Why Most Business Plans Are Crap 2 – What To Do About It

In a previous blog, I gave my view that most business plans are crap (link here). In this second article, I explore a simple one page Business Plan, what it should contain and how everything you need could be contained on one page.

Blank PageSo let’s have a look at what ought to be in a good one-page business plan. I have spoken about business plans a number of times, and whilst every business is different, the themes are mostly the same.

1. Business “Why”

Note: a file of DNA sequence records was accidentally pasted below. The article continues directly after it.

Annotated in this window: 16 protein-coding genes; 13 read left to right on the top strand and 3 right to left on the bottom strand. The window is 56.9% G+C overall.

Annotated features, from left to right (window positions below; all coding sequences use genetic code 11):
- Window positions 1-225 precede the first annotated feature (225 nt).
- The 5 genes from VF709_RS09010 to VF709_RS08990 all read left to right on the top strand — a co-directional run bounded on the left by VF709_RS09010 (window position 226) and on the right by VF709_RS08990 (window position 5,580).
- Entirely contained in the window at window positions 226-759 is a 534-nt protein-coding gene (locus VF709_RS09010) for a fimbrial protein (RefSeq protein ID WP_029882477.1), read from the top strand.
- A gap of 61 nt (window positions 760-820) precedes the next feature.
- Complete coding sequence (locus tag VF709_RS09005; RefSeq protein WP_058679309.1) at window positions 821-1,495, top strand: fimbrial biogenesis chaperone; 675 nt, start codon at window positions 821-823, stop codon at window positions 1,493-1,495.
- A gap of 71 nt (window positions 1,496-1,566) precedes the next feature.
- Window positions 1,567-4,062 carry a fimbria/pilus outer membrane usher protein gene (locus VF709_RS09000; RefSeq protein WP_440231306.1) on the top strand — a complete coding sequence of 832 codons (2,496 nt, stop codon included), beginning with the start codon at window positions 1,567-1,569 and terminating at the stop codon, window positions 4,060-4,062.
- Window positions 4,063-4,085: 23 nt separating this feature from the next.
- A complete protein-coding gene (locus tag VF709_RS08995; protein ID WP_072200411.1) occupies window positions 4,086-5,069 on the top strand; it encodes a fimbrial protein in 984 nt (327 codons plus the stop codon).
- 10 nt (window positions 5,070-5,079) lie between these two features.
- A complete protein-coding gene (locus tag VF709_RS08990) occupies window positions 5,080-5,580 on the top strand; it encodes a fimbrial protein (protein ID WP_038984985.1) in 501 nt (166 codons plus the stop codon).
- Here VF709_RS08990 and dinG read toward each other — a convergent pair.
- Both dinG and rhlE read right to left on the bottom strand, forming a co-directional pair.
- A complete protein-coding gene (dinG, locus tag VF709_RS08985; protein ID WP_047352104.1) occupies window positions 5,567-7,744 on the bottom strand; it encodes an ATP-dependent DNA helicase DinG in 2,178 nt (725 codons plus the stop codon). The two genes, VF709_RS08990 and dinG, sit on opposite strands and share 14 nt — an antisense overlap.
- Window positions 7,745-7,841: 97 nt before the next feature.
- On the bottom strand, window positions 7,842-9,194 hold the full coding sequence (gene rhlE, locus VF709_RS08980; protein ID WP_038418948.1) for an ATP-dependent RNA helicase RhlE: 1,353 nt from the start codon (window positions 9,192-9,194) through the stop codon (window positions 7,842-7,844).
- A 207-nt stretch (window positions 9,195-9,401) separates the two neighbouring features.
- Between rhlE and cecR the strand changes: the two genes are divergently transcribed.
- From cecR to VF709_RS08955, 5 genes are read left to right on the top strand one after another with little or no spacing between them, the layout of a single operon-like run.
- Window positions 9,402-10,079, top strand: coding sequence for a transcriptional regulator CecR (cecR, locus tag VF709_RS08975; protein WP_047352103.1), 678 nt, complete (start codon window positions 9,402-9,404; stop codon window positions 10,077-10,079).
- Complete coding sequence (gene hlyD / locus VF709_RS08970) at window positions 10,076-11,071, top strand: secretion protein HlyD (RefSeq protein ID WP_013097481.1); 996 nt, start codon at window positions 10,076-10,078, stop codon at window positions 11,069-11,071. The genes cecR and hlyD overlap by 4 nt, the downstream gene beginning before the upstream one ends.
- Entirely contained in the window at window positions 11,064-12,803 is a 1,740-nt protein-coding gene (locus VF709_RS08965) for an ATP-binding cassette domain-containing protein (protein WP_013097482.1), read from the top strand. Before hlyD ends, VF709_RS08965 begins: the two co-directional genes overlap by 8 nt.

I like to get what the business is about set out succinctly and in plain English, and have it located in plain view at top left of the business plan. I’ve spoken about my own ‘Why’ perviously (read here). The literature  often refers to this as “Mission” or “Vision” Statements but I like to reference Simon Sinek’s book “Start With Why” (if you haven’t read it, you should! I read my copy on a Kindle, you can buy a copy here for around $10). What we are looking for here is why does our business exist, an overarching statement of what it is that we are trying to achieve. This is not just for this year, or next year, but in globo what do we want our business to be. Development of a business “why” is beyond the scope of this article, but once we have worked it out (and it will likely take some effort to get it right) this statement of aspiration  should become the basis of all of our planning. Some examples could be “To be the best [insert type of  business] business in our local area” or better yet “To add value to all of our customers so that they feel compelled to recommend us to all of their friends and colleagues”, or it could be “To provide the best customer experience available”, or “To make beautiful things that are easy to use” (paraphrasing Apple Inc.). 2. Objectives